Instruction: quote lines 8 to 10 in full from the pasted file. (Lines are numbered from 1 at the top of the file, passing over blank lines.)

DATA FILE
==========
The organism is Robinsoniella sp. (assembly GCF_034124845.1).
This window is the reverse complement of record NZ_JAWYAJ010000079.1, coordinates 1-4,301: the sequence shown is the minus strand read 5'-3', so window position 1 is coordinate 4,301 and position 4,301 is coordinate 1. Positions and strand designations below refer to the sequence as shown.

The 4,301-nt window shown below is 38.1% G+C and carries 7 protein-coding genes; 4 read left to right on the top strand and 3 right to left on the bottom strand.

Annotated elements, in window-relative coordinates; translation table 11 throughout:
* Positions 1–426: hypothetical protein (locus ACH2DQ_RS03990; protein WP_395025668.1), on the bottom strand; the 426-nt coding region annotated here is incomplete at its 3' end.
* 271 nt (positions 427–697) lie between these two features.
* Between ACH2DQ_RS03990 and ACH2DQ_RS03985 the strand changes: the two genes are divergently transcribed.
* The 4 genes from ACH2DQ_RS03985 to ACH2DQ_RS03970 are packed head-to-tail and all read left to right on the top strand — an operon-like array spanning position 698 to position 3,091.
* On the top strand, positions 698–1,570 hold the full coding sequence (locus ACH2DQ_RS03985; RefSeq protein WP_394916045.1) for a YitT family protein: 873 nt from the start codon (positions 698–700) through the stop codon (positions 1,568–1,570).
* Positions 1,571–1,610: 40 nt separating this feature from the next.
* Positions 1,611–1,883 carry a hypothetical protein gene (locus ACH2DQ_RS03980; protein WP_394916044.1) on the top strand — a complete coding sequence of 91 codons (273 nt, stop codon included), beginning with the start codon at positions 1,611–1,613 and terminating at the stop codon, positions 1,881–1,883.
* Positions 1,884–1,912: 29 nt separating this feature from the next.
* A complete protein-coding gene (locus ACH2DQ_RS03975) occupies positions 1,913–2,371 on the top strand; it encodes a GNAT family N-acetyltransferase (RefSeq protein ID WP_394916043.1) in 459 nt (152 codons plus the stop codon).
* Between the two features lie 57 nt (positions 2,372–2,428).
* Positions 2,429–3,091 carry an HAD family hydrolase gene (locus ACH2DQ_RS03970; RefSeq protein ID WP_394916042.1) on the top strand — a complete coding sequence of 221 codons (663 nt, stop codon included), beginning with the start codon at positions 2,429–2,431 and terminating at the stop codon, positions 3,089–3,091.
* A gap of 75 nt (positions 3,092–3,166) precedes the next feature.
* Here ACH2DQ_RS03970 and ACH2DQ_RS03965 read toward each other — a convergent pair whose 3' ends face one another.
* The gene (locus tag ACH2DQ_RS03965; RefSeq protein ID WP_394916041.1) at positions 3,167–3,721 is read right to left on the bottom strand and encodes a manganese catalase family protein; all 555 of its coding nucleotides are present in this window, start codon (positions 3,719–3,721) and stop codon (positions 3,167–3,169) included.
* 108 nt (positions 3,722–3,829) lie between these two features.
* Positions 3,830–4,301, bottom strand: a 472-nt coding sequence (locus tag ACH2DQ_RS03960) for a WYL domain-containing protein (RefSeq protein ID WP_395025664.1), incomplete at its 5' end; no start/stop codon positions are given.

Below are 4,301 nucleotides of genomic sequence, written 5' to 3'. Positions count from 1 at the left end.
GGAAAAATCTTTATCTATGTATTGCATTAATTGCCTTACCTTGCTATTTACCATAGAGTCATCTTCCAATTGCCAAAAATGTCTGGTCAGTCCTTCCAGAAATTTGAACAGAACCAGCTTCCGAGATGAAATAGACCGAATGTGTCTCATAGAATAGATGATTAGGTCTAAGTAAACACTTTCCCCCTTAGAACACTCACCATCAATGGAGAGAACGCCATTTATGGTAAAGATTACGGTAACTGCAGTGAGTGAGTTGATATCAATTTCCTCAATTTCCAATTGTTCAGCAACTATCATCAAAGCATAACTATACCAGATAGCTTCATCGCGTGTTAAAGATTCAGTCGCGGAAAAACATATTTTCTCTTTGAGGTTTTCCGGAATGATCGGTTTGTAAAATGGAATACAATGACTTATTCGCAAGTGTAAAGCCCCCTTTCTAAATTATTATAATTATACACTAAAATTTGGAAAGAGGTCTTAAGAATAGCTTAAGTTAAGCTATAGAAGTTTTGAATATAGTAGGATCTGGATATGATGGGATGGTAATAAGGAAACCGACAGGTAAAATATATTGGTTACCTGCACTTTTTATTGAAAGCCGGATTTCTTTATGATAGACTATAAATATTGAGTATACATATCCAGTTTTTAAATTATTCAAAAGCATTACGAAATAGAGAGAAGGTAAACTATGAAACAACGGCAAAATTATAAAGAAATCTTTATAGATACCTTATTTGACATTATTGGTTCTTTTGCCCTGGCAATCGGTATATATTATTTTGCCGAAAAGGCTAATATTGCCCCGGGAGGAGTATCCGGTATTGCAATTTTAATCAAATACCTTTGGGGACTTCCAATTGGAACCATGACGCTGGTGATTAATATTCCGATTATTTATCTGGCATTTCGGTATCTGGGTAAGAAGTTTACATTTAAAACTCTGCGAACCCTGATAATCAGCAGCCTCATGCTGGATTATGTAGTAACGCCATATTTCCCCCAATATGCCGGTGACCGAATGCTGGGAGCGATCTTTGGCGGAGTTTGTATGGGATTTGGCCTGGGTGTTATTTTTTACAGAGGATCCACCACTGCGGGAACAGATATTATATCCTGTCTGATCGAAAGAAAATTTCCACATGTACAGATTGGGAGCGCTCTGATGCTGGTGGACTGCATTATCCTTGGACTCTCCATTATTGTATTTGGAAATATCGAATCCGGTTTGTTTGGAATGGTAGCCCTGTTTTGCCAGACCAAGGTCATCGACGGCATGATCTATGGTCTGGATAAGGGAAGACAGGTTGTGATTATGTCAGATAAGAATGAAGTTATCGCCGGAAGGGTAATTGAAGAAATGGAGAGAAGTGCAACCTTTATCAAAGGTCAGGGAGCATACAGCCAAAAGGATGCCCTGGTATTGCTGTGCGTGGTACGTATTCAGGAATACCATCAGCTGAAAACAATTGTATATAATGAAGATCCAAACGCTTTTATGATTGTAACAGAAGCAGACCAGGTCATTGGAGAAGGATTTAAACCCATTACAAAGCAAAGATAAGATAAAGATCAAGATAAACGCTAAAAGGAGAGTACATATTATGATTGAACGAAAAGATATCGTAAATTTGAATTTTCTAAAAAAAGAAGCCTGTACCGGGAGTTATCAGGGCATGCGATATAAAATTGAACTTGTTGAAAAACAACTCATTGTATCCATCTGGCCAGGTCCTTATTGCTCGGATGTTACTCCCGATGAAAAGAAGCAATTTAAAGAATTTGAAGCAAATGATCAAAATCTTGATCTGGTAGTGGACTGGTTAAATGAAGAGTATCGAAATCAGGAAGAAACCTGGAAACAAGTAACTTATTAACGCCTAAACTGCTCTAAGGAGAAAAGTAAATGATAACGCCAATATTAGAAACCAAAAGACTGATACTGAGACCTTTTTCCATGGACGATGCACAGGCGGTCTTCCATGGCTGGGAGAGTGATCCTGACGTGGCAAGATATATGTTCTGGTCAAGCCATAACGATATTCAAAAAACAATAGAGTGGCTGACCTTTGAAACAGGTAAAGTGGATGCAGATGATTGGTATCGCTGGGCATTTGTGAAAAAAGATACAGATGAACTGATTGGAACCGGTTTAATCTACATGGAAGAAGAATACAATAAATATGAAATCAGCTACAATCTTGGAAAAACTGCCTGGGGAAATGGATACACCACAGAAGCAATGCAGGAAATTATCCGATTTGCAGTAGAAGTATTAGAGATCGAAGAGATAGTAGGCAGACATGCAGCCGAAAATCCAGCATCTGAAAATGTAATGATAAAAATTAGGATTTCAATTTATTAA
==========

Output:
* The 4 genes from ACH2DQ_RS03985 to ACH2DQ_RS03970 are packed head-to-tail and all read left to right on the top strand — an operon-like array spanning position 698 to position 3,091.
* On the top strand, positions 698–1,570 hold the full coding sequence (locus ACH2DQ_RS03985; RefSeq protein WP_394916045.1) for a YitT family protein: 873 nt from the start codon (positions 698–700) through the stop codon (positions 1,568–1,570).
* Positions 1,571–1,610: 40 nt separating this feature from the next.